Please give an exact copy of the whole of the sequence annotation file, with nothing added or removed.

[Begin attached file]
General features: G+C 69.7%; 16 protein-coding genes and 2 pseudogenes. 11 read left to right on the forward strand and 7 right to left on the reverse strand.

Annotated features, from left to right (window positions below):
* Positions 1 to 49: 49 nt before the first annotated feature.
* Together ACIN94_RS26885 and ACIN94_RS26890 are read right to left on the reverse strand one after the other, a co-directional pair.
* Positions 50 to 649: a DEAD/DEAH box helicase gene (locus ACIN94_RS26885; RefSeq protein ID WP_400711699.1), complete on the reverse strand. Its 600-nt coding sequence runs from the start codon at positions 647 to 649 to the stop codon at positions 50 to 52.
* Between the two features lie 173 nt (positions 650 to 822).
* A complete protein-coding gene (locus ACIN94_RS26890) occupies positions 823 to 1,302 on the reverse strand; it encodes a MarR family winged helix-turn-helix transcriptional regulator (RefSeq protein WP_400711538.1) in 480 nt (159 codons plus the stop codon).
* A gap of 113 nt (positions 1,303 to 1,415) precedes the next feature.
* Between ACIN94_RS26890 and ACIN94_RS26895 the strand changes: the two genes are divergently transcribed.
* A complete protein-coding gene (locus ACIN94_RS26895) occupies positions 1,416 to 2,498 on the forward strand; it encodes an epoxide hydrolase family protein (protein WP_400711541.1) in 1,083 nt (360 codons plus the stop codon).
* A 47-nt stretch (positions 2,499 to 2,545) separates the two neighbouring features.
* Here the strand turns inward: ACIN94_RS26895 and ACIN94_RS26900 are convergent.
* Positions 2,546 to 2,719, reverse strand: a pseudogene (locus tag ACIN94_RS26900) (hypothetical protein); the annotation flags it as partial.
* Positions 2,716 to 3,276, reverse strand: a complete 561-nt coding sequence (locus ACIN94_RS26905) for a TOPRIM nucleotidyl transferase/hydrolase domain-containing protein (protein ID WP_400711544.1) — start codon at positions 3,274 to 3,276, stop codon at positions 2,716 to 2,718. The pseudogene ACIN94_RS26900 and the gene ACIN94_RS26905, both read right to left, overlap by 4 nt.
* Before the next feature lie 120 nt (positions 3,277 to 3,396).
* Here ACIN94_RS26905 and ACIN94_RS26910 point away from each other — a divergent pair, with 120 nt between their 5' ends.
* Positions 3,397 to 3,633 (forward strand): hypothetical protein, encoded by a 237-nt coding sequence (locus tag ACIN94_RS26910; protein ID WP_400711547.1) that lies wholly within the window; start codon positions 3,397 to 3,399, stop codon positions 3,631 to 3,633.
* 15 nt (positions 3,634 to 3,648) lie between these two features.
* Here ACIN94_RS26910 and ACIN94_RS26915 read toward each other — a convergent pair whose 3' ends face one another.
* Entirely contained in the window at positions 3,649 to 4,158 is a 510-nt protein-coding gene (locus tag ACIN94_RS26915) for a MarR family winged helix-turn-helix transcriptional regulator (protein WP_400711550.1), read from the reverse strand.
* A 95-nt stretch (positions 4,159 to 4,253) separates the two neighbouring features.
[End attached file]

General features: G+C 69.7%; 16 protein-coding genes and 2 pseudogenes. 11 read left to right on the forward strand and 7 right to left on the reverse strand.

Annotated features, from left to right (window positions below):
* Positions 1 to 49: 49 nt before the first annotated feature.
* Together ACIN94_RS26885 and ACIN94_RS26890 are read right to left on the reverse strand one after the other, a co-directional pair.
* Positions 50 to 649: a DEAD/DEAH box helicase gene (locus ACIN94_RS26885; RefSeq protein ID WP_400711699.1), complete on the reverse strand. Its 600-nt coding sequence runs from the start codon at positions 647 to 649 to the stop codon at positions 50 to 52.
* Between the two features lie 173 nt (positions 650 to 822).
* A complete protein-coding gene (locus ACIN94_RS26890) occupies positions 823 to 1,302 on the reverse strand; it encodes a MarR family winged helix-turn-helix transcriptional regulator (RefSeq protein WP_400711538.1) in 480 nt (159 codons plus the stop codon).
* A gap of 113 nt (positions 1,303 to 1,415) precedes the next feature.
* Between ACIN94_RS26890 and ACIN94_RS26895 the strand changes: the two genes are divergently transcribed.
* A complete protein-coding gene (locus ACIN94_RS26895) occupies positions 1,416 to 2,498 on the forward strand; it encodes an epoxide hydrolase family protein (protein WP_400711541.1) in 1,083 nt (360 codons plus the stop codon).
* A 47-nt stretch (positions 2,499 to 2,545) separates the two neighbouring features.
* Here the strand turns inward: ACIN94_RS26895 and ACIN94_RS26900 are convergent.
* Positions 2,546 to 2,719, reverse strand: a pseudogene (locus tag ACIN94_RS26900) (hypothetical protein); the annotation flags it as partial.
* Positions 2,716 to 3,276, reverse strand: a complete 561-nt coding sequence (locus ACIN94_RS26905) for a TOPRIM nucleotidyl transferase/hydrolase domain-containing protein (protein ID WP_400711544.1) — start codon at positions 3,274 to 3,276, stop codon at positions 2,716 to 2,718. The pseudogene ACIN94_RS26900 and the gene ACIN94_RS26905, both read right to left, overlap by 4 nt.
* Before the next feature lie 120 nt (positions 3,277 to 3,396).
* Here ACIN94_RS26905 and ACIN94_RS26910 point away from each other — a divergent pair, with 120 nt between their 5' ends.
* Positions 3,397 to 3,633 (forward strand): hypothetical protein, encoded by a 237-nt coding sequence (locus tag ACIN94_RS26910; protein ID WP_400711547.1) that lies wholly within the window; start codon positions 3,397 to 3,399, stop codon positions 3,631 to 3,633.
* 15 nt (positions 3,634 to 3,648) lie between these two features.
* Here ACIN94_RS26910 and ACIN94_RS26915 read toward each other — a convergent pair whose 3' ends face one another.
* Entirely contained in the window at positions 3,649 to 4,158 is a 510-nt protein-coding gene (locus tag ACIN94_RS26915) for a MarR family winged helix-turn-helix transcriptional regulator (protein WP_400711550.1), read from the reverse strand.
* A 95-nt stretch (positions 4,159 to 4,253) separates the two neighbouring features.